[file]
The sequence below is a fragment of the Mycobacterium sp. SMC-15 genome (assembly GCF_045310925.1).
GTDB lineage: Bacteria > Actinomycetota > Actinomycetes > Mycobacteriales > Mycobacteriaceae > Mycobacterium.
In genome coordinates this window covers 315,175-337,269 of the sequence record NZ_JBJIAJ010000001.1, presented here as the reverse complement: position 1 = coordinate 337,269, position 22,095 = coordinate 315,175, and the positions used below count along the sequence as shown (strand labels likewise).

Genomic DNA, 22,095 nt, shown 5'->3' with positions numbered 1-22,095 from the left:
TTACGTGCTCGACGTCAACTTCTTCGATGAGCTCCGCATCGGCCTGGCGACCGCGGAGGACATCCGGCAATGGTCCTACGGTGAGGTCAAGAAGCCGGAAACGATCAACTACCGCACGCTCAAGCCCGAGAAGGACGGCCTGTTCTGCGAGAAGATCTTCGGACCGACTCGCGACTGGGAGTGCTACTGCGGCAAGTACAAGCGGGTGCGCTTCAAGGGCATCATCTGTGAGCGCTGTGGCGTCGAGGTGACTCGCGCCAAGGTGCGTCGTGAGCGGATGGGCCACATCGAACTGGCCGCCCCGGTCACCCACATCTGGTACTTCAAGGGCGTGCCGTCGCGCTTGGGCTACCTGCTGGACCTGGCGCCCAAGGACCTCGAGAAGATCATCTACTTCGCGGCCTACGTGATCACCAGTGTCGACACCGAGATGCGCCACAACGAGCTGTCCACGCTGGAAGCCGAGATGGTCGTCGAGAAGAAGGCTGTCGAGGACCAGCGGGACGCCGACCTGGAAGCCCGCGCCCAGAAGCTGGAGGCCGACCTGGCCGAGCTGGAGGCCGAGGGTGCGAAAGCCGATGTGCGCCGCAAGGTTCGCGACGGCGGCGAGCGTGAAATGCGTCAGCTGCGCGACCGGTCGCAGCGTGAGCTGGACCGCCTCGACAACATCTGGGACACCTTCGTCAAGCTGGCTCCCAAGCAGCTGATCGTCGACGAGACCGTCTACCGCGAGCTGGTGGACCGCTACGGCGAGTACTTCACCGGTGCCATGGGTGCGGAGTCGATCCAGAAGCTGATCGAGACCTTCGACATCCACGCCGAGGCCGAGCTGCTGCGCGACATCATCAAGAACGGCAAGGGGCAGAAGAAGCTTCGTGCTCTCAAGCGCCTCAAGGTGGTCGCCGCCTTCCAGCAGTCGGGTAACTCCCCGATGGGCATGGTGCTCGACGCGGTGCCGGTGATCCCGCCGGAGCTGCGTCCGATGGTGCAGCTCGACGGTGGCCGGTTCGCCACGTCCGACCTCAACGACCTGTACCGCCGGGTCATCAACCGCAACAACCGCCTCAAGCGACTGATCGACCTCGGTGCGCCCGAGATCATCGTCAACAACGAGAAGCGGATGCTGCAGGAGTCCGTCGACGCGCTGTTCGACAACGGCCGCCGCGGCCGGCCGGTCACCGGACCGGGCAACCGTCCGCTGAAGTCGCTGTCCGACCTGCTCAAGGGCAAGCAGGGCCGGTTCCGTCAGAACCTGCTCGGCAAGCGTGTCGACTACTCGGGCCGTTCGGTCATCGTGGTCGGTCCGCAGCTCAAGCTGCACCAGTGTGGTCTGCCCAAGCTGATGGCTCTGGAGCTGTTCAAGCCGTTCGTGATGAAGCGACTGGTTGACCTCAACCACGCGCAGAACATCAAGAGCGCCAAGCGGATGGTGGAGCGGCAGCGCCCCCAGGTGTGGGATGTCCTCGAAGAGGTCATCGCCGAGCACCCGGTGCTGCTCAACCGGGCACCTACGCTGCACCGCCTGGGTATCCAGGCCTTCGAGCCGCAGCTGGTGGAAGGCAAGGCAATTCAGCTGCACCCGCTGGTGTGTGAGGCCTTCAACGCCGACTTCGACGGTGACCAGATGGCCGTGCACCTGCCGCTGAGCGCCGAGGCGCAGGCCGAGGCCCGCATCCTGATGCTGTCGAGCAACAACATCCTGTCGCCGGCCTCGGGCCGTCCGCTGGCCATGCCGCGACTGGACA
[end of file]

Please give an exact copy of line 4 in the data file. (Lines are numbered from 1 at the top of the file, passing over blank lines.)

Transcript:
Genomic DNA, 22,095 nt, shown 5'->3' with positions numbered 1-22,095 from the left: